Black Ohio College Students Face Discrimination on Campus: Report

More than half of Black Ohio college students surveyed said they were discriminated against during college because of their race.
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Bennett Leckrone is a news writer for BestColleges. Before joining BestColleges, Leckrone reported on state politics with the nonprofit news outlet Maryland Matters as a Report for America fellow. He previously interned for The Chronicle of Higher Ed...
Published on September 5, 2023
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  • Black college students in Ohio reported facing discrimination on campus in a new report from the Ohio Student Association.
  • Just 42% of respondents said they believed their institution’s administration valued Black students.
  • Students at historically Black colleges and universities (HBCUs) reported less discrimination based on both race and sexuality.
  • The report recommends improving access to higher education, reforming campus police, and stopping anti-diversity legislation to support Black college students.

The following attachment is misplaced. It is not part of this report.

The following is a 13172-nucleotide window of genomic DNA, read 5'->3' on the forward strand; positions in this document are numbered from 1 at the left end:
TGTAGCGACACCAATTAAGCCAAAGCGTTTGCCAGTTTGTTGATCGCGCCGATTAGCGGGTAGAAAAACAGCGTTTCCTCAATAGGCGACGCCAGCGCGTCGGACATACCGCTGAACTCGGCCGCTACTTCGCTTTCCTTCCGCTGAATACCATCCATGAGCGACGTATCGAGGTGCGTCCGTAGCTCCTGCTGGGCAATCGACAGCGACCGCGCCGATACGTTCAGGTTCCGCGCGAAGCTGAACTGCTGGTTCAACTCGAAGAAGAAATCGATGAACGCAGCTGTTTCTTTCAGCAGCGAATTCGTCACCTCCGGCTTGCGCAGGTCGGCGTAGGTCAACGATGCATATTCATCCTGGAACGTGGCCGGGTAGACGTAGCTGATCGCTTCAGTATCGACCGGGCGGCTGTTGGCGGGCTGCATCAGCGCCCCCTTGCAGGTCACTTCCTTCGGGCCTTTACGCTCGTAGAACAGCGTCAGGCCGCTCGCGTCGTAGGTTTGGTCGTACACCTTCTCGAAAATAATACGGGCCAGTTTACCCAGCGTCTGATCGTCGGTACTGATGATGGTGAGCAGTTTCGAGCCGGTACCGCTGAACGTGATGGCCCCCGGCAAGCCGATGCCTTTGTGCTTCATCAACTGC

Black college students in Ohio face discrimination and don’t feel valued by their universities, a new survey found.

More than half of students surveyed by the Ohio Student Association as part of its first-ever Ohio Black Student Equity Report said they were discriminated against at some point during their college experience because of their race. Just 42% said they believed that their college administration valued Black students.

Across the country, Black college students face racist attacks and threats, thwarted on-campus diversity efforts in more than 20 states, and the end of race-conscious admission practices.

“As this report shows, we’re nowhere near being able to treat racial equity as an optional concern,” the report reads. “Structural barriers in higher education can’t simply be waved away. In fact, in the George Floyd era, in the midst of a global uptick in racialized violence, the experiences, anxieties, and needs of Black students demand greater attention than ever.”

Black Students Feel More Welcome at HBCUs